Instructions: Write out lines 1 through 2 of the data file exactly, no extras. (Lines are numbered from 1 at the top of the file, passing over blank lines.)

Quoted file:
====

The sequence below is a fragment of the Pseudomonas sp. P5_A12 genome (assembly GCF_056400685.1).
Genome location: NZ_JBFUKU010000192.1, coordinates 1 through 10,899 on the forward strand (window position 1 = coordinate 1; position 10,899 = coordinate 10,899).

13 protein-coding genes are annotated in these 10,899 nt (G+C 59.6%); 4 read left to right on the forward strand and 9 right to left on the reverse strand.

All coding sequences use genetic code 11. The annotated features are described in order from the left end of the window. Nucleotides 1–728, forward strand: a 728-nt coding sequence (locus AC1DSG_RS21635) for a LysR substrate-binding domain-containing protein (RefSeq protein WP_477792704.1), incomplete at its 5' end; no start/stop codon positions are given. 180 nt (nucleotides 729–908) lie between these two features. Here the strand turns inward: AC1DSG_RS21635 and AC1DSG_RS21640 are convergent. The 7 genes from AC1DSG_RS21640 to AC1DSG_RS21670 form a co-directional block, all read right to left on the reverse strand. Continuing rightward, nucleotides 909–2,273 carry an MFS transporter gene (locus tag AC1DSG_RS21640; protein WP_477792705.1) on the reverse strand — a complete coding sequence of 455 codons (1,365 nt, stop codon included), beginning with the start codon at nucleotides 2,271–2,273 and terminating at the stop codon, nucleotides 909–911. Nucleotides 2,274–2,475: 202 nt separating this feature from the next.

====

The sequence below is a fragment of the Pseudomonas sp. P5_A12 genome (assembly GCF_056400685.1).
Genome location: NZ_JBFUKU010000192.1, coordinates 1 through 10,899 on the forward strand (window position 1 = coordinate 1; position 10,899 = coordinate 10,899).